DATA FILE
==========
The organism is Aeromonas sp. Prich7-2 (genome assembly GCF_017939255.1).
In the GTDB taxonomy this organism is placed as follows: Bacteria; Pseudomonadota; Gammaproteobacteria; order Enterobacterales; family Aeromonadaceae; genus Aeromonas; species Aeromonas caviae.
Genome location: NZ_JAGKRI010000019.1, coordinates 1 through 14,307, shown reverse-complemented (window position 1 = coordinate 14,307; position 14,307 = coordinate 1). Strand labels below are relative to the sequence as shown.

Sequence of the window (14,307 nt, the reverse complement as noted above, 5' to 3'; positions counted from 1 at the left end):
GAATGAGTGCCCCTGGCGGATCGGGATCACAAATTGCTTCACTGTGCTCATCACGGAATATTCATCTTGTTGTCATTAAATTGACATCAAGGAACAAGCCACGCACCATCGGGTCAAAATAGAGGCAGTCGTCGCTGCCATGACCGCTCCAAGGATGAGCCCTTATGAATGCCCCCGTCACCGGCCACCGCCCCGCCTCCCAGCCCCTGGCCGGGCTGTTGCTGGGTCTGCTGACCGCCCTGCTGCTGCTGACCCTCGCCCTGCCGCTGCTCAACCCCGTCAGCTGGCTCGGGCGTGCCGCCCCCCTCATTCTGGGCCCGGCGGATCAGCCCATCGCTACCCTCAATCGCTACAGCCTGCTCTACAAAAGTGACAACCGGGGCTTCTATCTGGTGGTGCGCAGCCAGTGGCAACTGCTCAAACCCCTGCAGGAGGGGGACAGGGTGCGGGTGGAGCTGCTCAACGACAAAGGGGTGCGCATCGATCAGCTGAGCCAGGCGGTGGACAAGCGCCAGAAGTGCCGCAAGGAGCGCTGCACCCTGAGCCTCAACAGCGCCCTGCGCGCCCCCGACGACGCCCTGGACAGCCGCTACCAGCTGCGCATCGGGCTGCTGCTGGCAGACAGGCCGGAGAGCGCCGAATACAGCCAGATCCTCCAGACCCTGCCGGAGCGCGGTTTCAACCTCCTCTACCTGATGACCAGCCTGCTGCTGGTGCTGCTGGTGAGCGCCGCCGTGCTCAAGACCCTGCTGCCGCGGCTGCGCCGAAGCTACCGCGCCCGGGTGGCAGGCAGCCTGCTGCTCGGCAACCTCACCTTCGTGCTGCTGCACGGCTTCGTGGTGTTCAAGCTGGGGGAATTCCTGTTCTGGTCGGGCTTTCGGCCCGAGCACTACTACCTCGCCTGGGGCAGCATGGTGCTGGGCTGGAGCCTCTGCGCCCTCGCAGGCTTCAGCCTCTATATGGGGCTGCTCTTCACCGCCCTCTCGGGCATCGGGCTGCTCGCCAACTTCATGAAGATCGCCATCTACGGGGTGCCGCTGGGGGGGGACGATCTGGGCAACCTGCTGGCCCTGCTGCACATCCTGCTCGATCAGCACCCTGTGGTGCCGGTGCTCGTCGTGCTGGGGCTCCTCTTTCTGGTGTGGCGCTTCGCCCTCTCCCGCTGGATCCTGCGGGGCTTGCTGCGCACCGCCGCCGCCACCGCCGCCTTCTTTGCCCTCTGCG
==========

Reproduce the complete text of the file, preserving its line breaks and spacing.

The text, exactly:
The organism is Aeromonas sp. Prich7-2 (genome assembly GCF_017939255.1).
In the GTDB taxonomy this organism is placed as follows: Bacteria; Pseudomonadota; Gammaproteobacteria; order Enterobacterales; family Aeromonadaceae; genus Aeromonas; species Aeromonas caviae.
Genome location: NZ_JAGKRI010000019.1, coordinates 1 through 14,307, shown reverse-complemented (window position 1 = coordinate 14,307; position 14,307 = coordinate 1). Strand labels below are relative to the sequence as shown.

Sequence of the window (14,307 nt, the reverse complement as noted above, 5' to 3'; positions counted from 1 at the left end):
GAATGAGTGCCCCTGGCGGATCGGGATCACAAATTGCTTCACTGTGCTCATCACGGAATATTCATCTTGTTGTCATTAAATTGACATCAAGGAACAAGCCACGCACCATCGGGTCAAAATAGAGGCAGTCGTCGCTGCCATGACCGCTCCAAGGATGAGCCCTTATGAATGCCCCCGTCACCGGCCACCGCCCCGCCTCCCAGCCCCTGGCCGGGCTGTTGCTGGGTCTGCTGACCGCCCTGCTGCTGCTGACCCTCGCCCTGCCGCTGCTCAACCCCGTCAGCTGGCTCGGGCGTGCCGCCCCCCTCATTCTGGGCCCGGCGGATCAGCCCATCGCTACCCTCAATCGCTACAGCCTGCTCTACAAAAGTGACAACCGGGGCTTCTATCTGGTGGTGCGCAGCCAGTGGCAACTGCTCAAACCCCTGCAGGAGGGGGACAGGGTGCGGGTGGAGCTGCTCAACGACAAAGGGGTGCGCATCGATCAGCTGAGCCAGGCGGTGGACAAGCGCCAGAAGTGCCGCAAGGAGCGCTGCACCCTGAGCCTCAACAGCGCCCTGCGCGCCCCCGACGACGCCCTGGACAGCCGCTACCAGCTGCGCATCGGGCTGCTGCTGGCAGACAGGCCGGAGAGCGCCGAATACAGCCAGATCCTCCAGACCCTGCCGGAGCGCGGTTTCAACCTCCTCTACCTGATGACCAGCCTGCTGCTGGTGCTGCTGGTGAGCGCCGCCGTGCTCAAGACCCTGCTGCCGCGGCTGCGCCGAAGCTACCGCGCCCGGGTGGCAGGCAGCCTGCTGCTCGGCAACCTCACCTTCGTGCTGCTGCACGGCTTCGTGGTGTTCAAGCTGGGGGAATTCCTGTTCTGGTCGGGCTTTCGGCCCGAGCACTACTACCTCGCCTGGGGCAGCATGGTGCTGGGCTGGAGCCTCTGCGCCCTCGCAGGCTTCAGCCTCTATATGGGGCTGCTCTTCACCGCCCTCTCGGGCATCGGGCTGCTCGCCAACTTCATGAAGATCGCCATCTACGGGGTGCCGCTGGGGGGGGACGATCTGGGCAACCTGCTGGCCCTGCTGCACATCCTGCTCGATCAGCACCCTGTGGTGCCGGTGCTCGTCGTGCTGGGGCTCCTCTTTCTGGTGTGGCGCTTCGCCCTCTCCCGCTGGATCCTGCGGGGCTTGCTGCGCACCGCCGCCGCCACCGCCGCCTTCTTTGCCCTCTGCG